Mental Health

At this time... we are here for you!

As a school we recognise that these  are uncertain times and it is important that amongst the worry, we look after ourselves and the children in our care. We need to do our best to remain positive, care for one another and try to keep smiling! This page is designed to offer some useful tips, links to resources and contacts to support with your child and own wellbeing.

If you require any support at all please do not hesitate to email  Please state your name, contact number and a brief outline of the support you require.  Please allow time to for us triage your email but please be assured we will respond as quickly as we can.



Talking to your child about Covid-19
Your child may understandably be concerned or worried by what they see, read or hear in the news or online regarding coronavirus (covid-19). As a parent or carer, it’s good to talk to them honestly but calmly about what is happening, and to not ignore or shield them from what is going on in the world. Children look to adults in their life for comfort when they are distressed, and will take a lead on how to view things from you. Remember, you don’t have to have all the answers, but it is better to have a gentle conversation to reassure your child that they can talk to you so they don’t feel like they’re on their own.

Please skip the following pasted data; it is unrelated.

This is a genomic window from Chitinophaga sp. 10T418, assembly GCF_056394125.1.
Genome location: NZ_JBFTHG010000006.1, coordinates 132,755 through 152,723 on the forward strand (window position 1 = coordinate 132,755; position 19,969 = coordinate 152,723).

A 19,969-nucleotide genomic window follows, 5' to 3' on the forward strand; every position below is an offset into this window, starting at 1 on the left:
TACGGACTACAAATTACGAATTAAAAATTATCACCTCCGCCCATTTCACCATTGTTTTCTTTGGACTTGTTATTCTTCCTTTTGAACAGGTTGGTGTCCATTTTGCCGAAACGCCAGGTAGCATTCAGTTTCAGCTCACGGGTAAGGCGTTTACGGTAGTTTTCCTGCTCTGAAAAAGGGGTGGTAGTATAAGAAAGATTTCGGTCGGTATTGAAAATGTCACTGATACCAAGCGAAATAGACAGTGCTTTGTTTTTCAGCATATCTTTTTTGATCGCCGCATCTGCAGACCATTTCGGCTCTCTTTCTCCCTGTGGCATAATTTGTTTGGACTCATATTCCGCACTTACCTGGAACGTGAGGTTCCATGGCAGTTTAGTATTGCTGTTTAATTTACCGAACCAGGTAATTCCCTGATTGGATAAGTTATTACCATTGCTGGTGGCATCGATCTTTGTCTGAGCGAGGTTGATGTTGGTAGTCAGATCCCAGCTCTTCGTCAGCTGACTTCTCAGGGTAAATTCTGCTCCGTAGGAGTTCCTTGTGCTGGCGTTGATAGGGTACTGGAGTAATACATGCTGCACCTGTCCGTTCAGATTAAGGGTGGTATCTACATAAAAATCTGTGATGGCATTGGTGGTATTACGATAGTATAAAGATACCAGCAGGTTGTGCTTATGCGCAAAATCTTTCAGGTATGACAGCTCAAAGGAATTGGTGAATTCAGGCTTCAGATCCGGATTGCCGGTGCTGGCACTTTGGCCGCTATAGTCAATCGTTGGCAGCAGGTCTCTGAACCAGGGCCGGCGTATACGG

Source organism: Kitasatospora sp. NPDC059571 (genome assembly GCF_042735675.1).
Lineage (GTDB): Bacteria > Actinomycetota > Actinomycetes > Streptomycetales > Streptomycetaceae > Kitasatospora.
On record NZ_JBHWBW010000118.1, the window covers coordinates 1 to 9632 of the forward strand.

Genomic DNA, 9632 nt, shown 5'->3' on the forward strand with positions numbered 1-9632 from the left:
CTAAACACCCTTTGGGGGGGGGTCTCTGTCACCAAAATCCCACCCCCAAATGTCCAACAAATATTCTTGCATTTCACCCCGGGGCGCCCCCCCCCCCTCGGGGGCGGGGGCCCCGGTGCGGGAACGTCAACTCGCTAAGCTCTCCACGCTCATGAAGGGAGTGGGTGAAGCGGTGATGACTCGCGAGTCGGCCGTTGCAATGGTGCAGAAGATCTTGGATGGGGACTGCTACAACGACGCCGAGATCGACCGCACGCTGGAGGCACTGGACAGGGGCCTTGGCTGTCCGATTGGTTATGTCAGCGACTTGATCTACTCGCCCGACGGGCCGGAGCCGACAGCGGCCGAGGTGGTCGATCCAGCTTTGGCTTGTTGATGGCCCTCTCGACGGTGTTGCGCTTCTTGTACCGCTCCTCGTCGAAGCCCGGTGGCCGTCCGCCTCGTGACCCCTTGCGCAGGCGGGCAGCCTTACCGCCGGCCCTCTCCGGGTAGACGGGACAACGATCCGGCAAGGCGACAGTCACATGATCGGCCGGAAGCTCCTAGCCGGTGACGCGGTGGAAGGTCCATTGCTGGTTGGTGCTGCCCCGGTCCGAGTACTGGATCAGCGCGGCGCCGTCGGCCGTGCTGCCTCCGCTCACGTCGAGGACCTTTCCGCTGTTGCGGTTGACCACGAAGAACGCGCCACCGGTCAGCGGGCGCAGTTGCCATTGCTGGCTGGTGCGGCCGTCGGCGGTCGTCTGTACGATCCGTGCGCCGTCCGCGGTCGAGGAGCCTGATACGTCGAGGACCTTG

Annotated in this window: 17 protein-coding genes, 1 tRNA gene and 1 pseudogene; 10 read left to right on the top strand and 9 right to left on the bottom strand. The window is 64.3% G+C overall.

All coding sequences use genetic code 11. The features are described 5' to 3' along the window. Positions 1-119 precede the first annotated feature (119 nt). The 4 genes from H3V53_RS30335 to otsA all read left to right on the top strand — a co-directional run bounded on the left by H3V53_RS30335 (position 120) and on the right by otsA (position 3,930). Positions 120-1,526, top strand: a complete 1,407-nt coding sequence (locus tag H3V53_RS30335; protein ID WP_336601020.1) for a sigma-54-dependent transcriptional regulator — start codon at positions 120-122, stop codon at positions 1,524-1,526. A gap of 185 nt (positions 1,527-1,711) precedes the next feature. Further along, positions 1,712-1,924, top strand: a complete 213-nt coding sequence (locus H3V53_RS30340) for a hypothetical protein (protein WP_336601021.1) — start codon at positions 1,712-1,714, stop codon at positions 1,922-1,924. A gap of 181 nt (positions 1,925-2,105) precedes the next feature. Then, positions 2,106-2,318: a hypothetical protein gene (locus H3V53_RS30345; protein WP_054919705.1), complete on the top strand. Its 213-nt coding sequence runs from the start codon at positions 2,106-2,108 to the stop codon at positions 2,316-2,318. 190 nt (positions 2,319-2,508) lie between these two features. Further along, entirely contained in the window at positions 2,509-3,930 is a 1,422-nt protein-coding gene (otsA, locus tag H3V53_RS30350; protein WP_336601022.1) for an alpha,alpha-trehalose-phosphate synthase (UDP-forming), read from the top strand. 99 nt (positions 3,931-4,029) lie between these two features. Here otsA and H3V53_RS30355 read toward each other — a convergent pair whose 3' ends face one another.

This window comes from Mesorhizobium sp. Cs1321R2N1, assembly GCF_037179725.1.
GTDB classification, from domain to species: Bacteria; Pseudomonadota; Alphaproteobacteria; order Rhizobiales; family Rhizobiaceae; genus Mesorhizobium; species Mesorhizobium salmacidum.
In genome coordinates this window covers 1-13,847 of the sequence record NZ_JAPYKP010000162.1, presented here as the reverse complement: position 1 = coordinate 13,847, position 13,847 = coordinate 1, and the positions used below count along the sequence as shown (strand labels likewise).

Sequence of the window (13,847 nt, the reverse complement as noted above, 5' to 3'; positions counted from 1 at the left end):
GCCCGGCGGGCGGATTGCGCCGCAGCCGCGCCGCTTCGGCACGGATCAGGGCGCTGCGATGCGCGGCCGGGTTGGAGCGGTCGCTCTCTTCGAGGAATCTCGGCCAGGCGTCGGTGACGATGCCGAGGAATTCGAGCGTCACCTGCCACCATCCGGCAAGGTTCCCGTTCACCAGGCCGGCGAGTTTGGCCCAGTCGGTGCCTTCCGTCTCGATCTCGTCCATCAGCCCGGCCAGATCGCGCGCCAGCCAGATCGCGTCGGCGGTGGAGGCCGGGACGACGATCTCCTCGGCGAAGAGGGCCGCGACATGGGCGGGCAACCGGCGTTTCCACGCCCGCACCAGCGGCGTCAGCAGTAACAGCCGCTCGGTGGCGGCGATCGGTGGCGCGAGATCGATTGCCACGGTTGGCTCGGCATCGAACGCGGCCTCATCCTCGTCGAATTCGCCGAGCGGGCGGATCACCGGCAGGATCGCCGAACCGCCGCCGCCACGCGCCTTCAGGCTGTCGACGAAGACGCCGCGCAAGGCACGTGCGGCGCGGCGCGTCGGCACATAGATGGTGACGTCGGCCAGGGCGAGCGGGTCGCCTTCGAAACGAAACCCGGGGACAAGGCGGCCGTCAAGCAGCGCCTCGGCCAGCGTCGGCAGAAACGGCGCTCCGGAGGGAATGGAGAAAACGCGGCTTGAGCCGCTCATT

At Chapelford Village Primary School the wellbeing of children and young people is at the heart of everything we do. Wellbeing is about how things are going for children in their daily lives. We consider if they are feeling safe, are healthy, are achieving, are nurtured, are active, are respected, are responsible, are included.

During this period of uncertain times we are all being asked to work in very different ways. We understand the pressures that parents and carers will be facing as they try to juggle their own working patterns, financial pressures, wider family commitments alongside teaching your child(ren).  Staff are on hand to support you with this and will be speaking to you regularly to aid any questions or challenges you are facing. We do not want you to feel stressed with education pressures but we do aim to support you in every way that we can.


Supporting children at home:

  • Good balanced diet - fresh fruit and veg.
  • Daily exercise - particularly outdoors.
  • Limit screen time.